I ran into an old editor I knew and we chatted a bit and he remarked to the friends I was with that he was always astonished at the very few takes I would do, usually two or three at most. When I was asked about that later, I thought and said, that if the script is right and the actor competent, there is rarely a need for more.
I’ve heard of directors doing hundreds of takes, Kubrick, for example. I don’t get it.
The only times I had to do many many takes were with Riney and that was because we used real people in most of the Henry’s commercials. One of the unpleasant memories was Sunshine Parker not being able to pronounce ‘almondine’ and Hal refusing to change the line. I finally had to shout out the reading, an insult to any actor.
Mamet once said, ‘Say the written words without inflection and everything will be okay.’ I sort of agree, but Mamet’s best writing has to do with Iambic Pentameter rather than interpretation. His plays are difficult to read and I once asked Ron Silver, one of Mamet’s troupe, how he dealt with the script. He said that Mamet beat the rhythm of the performance on the back of a theater seat and the actors said the words to that rhythm. Makes sense.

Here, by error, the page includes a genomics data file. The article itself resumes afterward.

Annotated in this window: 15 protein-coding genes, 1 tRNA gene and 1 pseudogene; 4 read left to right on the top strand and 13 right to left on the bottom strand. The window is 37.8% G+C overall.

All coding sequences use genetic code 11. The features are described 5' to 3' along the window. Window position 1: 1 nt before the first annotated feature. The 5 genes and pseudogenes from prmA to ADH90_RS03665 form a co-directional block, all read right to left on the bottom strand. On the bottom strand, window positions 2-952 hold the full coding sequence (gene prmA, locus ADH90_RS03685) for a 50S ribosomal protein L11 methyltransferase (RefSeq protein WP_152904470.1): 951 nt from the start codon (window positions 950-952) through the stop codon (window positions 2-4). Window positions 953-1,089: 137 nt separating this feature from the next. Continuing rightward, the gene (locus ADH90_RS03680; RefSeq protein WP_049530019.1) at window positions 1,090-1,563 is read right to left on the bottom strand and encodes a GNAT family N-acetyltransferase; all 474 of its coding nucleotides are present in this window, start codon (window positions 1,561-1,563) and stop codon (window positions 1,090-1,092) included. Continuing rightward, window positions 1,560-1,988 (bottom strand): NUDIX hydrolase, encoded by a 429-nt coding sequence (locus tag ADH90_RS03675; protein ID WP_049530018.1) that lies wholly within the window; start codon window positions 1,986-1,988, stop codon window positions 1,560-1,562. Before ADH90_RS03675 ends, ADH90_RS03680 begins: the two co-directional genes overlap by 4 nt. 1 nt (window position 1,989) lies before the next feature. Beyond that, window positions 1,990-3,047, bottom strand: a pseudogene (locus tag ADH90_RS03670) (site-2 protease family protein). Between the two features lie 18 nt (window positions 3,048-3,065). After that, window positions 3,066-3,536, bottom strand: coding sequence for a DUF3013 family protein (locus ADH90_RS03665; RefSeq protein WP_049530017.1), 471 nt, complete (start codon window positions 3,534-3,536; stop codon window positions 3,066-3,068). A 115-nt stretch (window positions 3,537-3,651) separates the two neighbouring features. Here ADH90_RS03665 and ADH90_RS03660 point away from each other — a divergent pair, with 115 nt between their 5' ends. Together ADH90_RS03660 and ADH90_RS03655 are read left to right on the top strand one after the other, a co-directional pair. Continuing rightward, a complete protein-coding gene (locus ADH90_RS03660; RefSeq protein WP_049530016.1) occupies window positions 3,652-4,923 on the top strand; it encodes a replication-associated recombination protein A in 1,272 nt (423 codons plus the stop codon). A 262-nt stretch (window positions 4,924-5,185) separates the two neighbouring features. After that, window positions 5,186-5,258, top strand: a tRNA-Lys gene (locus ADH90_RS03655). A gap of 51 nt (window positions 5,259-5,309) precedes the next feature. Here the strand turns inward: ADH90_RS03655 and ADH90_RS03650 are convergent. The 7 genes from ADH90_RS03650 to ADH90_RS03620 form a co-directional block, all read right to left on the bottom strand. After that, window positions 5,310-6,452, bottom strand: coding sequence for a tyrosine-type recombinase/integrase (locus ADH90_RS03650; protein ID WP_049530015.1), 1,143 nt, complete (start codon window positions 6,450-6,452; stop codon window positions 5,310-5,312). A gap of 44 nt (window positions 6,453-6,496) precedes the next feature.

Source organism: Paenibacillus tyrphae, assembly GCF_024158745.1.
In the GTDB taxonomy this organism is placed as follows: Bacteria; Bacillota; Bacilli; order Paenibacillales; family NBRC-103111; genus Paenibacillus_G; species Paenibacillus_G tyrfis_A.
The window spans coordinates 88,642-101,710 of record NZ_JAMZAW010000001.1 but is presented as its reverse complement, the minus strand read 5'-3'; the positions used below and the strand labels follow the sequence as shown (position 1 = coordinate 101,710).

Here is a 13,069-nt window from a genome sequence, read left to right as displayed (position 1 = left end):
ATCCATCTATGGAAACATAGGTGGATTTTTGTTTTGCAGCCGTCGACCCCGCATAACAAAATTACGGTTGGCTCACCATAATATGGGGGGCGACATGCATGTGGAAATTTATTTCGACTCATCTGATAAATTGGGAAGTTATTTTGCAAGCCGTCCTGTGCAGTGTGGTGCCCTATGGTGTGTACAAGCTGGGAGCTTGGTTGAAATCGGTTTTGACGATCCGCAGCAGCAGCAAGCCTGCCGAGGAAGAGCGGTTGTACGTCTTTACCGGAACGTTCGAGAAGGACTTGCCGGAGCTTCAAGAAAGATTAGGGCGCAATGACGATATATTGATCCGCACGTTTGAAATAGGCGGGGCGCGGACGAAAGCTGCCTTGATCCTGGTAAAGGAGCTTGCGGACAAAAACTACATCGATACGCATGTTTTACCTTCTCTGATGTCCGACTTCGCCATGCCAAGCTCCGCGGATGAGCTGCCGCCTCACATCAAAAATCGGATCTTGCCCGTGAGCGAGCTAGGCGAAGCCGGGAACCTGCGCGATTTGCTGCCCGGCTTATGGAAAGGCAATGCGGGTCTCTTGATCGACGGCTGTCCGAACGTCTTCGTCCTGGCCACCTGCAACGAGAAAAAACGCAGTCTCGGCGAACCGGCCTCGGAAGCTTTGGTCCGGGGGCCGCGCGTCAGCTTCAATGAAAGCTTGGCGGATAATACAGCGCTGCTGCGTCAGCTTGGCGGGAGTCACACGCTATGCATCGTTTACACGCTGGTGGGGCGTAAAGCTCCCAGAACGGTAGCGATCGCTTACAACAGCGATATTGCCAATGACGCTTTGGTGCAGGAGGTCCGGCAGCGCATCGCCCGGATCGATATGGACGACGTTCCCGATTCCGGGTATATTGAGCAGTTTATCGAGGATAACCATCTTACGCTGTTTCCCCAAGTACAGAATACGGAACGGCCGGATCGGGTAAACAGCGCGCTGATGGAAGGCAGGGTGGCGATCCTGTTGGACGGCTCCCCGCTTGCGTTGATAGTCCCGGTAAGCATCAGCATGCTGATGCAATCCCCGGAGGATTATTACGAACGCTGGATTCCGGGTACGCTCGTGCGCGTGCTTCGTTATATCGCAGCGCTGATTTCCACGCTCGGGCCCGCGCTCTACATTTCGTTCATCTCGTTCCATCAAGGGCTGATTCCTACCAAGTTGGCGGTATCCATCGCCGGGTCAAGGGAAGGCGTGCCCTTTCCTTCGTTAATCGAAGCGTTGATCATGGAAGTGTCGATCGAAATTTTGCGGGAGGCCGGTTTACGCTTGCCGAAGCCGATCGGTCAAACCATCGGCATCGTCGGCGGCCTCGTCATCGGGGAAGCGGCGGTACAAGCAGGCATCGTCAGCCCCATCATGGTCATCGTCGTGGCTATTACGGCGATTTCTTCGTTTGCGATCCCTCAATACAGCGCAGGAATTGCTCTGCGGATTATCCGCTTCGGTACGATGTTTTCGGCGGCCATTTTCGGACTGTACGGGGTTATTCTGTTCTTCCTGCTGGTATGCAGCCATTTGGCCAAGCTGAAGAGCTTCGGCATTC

Of course, the scripts I worked with in most commercials weren’t of Mamet quality unless Chris or Bill wrote them, but I was always lucky enough to find actors and writers whose abilities dovetailed, and when I had to, I would rewrite stuff myself, to the chagrin of the original author. Some of them hate me to this day.
I once considered going back to Carnegie to study acting (to be a better director). I asked Francisco about that and he said not to, because the only important thing for an actor was to show up on time and know the lines.